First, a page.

Mastering Mindset Dualities
What our research revealed is that the mindsets women leaders have in common are not static, simple, or singular. Through in-depth interviews, these individuals revealed one core commonality: they view these mindsets as a series of dualities. What would appear to be contradictory or conflicting mindsets are essential elements to the success of each leader. Women leaders build careers they thrive in through mastering a set of three mindset dualities.
They display “Mindset Agility”: the ability to pull or release different mindset levers depending on their context, career stage, and aspirations (see figure 2).
These leaders marry what appear to be contradictory mindsets into a dynamic and agile approach toward their careers, their organisations, and their lives. They have the strategic ability to pull and release each mindset lever to differing degrees depending upon their context and objectives. Their mindsets are fluid, flexible, and not fixed. This is “mindset agility”.
Just as limiting beliefs about ourselves, capabilities, strengths, and defining features create self-imposed barriers, limiting and immovable mindsets also prevent women from exploring the powerful levers in their career toolkits.
Many women can fall victim to a life of immovable mindset extremes:
•We can have either an “individualistic” mindset OR a “collective” mindset. We may believe our success is our sole responsibility and overlook the opportunity to build upon the generosity and support of others. Alternatively, we may wait for those around us to elevate us and remain in a standstill as we do not assume personal responsibility for our career.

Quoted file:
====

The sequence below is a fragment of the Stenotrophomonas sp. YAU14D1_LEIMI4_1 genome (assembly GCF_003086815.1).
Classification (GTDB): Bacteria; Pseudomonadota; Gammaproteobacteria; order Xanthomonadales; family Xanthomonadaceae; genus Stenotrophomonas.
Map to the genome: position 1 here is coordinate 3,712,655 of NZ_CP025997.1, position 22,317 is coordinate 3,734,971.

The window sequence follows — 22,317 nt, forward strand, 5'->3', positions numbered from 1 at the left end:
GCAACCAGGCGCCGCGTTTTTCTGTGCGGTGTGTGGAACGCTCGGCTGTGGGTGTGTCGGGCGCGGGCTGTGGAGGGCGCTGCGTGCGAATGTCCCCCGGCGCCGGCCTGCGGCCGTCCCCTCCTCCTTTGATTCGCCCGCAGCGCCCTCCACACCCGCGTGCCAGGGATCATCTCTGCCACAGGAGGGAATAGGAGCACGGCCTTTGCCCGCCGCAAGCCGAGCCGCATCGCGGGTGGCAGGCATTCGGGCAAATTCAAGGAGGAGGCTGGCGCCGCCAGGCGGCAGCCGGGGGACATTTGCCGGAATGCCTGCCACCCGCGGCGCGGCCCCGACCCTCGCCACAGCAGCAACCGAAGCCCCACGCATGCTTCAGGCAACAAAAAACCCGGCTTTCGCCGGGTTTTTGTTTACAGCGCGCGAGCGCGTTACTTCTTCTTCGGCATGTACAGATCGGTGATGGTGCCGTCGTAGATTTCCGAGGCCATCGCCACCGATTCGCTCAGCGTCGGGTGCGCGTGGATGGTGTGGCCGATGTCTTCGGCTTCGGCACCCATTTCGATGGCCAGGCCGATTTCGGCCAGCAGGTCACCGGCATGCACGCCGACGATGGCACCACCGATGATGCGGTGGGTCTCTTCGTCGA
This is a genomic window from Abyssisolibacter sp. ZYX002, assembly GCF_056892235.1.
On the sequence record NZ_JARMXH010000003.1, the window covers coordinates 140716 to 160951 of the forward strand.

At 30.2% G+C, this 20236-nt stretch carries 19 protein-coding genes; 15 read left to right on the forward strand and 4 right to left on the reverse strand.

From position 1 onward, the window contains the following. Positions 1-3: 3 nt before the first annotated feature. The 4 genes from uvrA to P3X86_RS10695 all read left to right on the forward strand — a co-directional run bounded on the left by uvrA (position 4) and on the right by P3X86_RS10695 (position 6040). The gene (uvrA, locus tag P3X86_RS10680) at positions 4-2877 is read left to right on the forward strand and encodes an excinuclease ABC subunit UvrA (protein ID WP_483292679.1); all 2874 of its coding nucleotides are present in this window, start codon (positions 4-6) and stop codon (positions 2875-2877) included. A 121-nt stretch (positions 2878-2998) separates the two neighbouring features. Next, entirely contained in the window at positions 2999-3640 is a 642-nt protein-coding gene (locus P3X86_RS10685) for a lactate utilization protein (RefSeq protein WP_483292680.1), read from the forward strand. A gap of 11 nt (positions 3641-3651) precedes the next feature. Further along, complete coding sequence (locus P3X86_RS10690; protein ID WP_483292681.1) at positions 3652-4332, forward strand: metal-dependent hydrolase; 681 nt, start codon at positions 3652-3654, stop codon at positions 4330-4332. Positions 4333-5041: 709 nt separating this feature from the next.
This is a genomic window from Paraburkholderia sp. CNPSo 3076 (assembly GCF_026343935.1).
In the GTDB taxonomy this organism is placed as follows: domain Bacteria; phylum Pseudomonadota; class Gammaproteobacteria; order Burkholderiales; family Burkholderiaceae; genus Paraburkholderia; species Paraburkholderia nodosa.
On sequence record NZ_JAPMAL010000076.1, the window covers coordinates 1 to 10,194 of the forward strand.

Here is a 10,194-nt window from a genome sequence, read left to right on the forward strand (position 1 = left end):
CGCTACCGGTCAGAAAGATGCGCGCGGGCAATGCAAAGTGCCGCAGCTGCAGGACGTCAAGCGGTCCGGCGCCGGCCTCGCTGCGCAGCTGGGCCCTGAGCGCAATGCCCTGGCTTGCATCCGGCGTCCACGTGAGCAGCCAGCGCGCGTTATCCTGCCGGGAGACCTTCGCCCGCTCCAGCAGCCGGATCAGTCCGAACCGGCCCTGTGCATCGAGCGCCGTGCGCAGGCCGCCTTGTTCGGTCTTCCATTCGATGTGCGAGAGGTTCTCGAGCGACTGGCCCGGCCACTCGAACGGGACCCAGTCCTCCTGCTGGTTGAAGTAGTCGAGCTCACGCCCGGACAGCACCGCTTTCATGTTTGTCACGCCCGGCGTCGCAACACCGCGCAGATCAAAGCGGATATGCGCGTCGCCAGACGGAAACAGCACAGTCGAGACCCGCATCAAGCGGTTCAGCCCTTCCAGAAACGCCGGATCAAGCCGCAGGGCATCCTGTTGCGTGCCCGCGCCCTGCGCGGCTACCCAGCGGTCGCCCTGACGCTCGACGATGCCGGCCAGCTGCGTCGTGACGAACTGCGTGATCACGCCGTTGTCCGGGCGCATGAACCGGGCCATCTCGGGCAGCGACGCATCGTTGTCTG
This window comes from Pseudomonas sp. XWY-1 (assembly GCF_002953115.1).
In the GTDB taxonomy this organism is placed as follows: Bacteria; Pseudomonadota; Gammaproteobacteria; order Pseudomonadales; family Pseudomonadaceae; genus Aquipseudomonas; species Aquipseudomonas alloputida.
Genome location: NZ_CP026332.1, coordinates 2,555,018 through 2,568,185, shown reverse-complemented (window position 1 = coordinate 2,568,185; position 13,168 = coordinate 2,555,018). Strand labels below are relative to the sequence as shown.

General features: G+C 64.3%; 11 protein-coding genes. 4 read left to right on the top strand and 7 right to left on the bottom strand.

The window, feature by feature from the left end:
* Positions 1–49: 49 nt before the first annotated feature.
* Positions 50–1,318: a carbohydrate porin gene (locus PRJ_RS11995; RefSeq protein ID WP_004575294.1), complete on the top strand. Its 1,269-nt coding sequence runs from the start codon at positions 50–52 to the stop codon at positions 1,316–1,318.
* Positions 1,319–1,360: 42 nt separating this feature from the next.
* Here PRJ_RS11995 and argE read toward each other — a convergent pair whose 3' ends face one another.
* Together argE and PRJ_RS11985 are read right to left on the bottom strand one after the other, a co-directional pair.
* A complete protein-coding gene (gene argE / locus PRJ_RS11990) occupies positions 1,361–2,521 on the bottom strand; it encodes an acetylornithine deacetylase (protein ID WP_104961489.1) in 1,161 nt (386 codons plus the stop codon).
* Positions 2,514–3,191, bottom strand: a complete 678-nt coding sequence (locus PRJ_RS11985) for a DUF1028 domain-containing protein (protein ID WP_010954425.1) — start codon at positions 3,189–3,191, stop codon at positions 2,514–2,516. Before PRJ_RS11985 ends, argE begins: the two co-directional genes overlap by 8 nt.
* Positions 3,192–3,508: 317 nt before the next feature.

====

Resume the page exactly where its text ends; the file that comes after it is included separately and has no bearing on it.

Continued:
•We may believe we are either an “adventurer” OR a “planner”.. We may be so meticulously planned that we overlook unexpected and potentially career changing opportunities or turn them down in fear of deviating from our controlled approach. In contrast, we may be an adventurer who wants to leave room for spontaneity, yet that results in us shunning plans and proactive approaches to prioritising what is important to us. We end up living an unorganised, inefficient, and reactive “inbox life”, rather than crafting an “outbox life” according to our priorities, goals, and objectives.
•We may identify as someone that is either “inward” focussed OR “outward” focussed. We may prioritise our self-development and exploration at the expense of opening our eyes, ears, hearts, and minds to the critical inputs and insights provided by those around us. Alternatively, we may be so curious about the outside world and our endless quest for external knowledge and expertise that we leave no time or space to build a deeper understanding of ourselves.